(2) The Symbol of the Bréad teaches that Christ is the food of the soul. food makes our bodies what they are, and becomes in us bones and flesh and sinew and blood ; as our intellectual food makes our minds what they are, coarse or refined, barbaric or cultured, disciplined or wild and riotous, so our spiritual companionship makes our spirits what they are.'
Souls grow by contact with other souls. The larger and fuller the Spirit with whom we come into touch, and the more the points of contact, the more free and strong is our growth. Life kindles life, love awakens love, courage arouses courage, self-devotion inspires self-devotion ;, thought quickens thought. So that there is nothing in the universe like abiding in Christ, seeing him, working with him, loving him, becoming acquainted with him, to promote the growth of our souls in every good. It is the impartation of life and strength to the soul, and to every faculty. “ I live,” says Paul, “yet no longer I, but Christ liveth in me.”
See Gal. 2 : 20 ; (3) The means of feeding the soul with the Bread of Life is revealed to us in 2 Cor. 3 : 18 (Eng. R.). We all, with unveiled face reflecting as a mirror the glory of the Lord, are changed into the same image from glory to glory even as by the Lord, the Spirit. “What is the glory of the Lord ? Glory suggests radiance. It symbolizes the most radiant and beautiful thing in man, as in the Man Christ Jesus ; and that is character. Character. The glory of Christ is character. Now read this verse once more with this meaning, · We all, with unveiled face, reflecting as a mirror the character of the Lord, are changed into the same image, from character to character. How can we get the character ? Stand in Christ's presence and mirror his character and you will be
into the same image from character to character. What then is the practical lesson ? It is obvious. Make Christ your constant companion. Be more under his influence than under any other influence.” - Prof. Henry Drummond in The Perfected Life,
(4) How a Vision of Christ Changed a Life and a Church. The late Dr. A. J. Gordon, of the Clarendon Street Baptist Church, Boston, had a dream in his early ministry that was as real to him as the vision of Peter when he saw the sheet let
Col. 2 : 19.
down from heaven. “ It was Saturday night, when wearied from the work of preparing Sunday's sermon. I was in the pulpit before a full congregation, just ready to begin my sermon, when a stranger entered and passed slowly up the left aisle. Nearly half-way up the aisle a gentleman offered him a place in his pew, which was quietly accepted. Excepting the face and features of the stranger, everything in the scene is distinctly remembered.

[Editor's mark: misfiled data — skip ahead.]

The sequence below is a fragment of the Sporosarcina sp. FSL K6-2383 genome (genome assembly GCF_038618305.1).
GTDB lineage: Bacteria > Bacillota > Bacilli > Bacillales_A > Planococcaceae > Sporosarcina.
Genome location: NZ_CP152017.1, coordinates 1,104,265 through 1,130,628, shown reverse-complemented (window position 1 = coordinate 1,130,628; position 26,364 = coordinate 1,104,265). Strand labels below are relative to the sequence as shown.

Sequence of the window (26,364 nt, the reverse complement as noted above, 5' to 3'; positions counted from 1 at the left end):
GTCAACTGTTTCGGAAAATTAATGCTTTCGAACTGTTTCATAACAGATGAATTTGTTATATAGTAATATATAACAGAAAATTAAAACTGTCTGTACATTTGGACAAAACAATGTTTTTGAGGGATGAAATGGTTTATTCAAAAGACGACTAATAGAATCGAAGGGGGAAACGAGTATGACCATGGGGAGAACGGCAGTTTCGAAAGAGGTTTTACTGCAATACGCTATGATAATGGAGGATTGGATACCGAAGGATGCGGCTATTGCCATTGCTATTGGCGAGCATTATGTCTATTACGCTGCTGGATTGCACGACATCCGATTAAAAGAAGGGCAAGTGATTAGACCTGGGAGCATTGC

After service, approaching with great eagerness, the gentleman with whom he had sat, I asked : 'Can you tell me wh that stranger was who sat in your pew this morning ?'
“ In the most matter of course way he replied : 'Why, did you not know that man ? It was Jesus of Nazareth.'
“ With a sense of the keenest disappointment I said : “My dear sir, why did you let him go without introducing me to him? I was so desirous to speak with him.'
“ And with the same nonchalant air the gentleman replied : Oh, do not be troubled. He has been here to-day, and no doubt he will come again.'
“ And now came an indescribable rush of emotion. What was I saying? In what spirit did I preach ? What did he think of our sanctuary? How was he impressed with the music and the order of worship ? A lifetime, almost an eternity of interest crowded into a single moment.'
That Saturday night's dream changed not only Dr. Gordon's life, but the spirit and life of the church of which he was pastor. I knew him personally and also leading members of his church who are living at the time of this writing. The realization that Christ was present with him became the Bread of Life to him.
Now what would be the effect if the glorious Jesus, whom we have seen in our lesson, should come, with his glories veiled, into our home, into our class, into our church! And yet he is always there, if only we would realize his presence.
(5) We come into this personal communion with Jesus, and within the power of his personality, by reading and studying the records of his life, by loving him, by working with him for his cause, by dwelling on his character, and counselling with him in prayer.
(6) One of the best ways of coming into close friendship with Jesus is by working with him, and for his cause. Some of the dearest friendships I have ever known have come to me through working together for a common cause. Each feels with the other
“His being working in my own,
JESUS SAVES FROM SIN. -- John 8:12, 28-37, 56-59.
PRINT vs. 12, 31-37, 56-58.
MEMORIZE vs. 31, 32.
If therefore the Son shall make you free, ye shall be free
GOLDEN TEXT. indeed. JOHN 8:36.
THE TEACHER AND HIS CLASS. definite. They need a clearer objec
tive." Professor Norman E. Richardson of the Theological Seminary of the M. E. Church
In a temperance lesson there is always in Boston tells us Sunday School Teach- an easy opportunity to take aim. But ers : "A hunter has to do three things. familiar with the facts, and concentrate
the teacher must first load his gun, be He must load the gun and pull the trigger all he has to say upon one definite aim, and aim. Some teachers aim to do a great and then pull the trigger. many things and never get them done. It is because they do not shoot. But a far
LEARN BY HEART. greater number of teachers fall short of success because their spiritual aim is in- Vs. 31, 32, 34 ; Proverbs 23 : 31, 32.
THE LESSON IN ITS SETTING.
PLAN OF THE LESSON.
in Relation to Intemperance. six months after our last Lesson.
I. JESUS THE LIGHT OF THE WORLD,
V. I 2.
CHILDREN OF GOD, VS. 32, 33.
A Vision of the Dangers and Evils COURT
of Strong Drink.
I. INTEMPERANCE IS A MURDERER.
II. INTEMPERANCE IS A LIAR.
Special pamphlets and leaflets can be obtained of the Scientific Temperance Federation, Boston, Mass.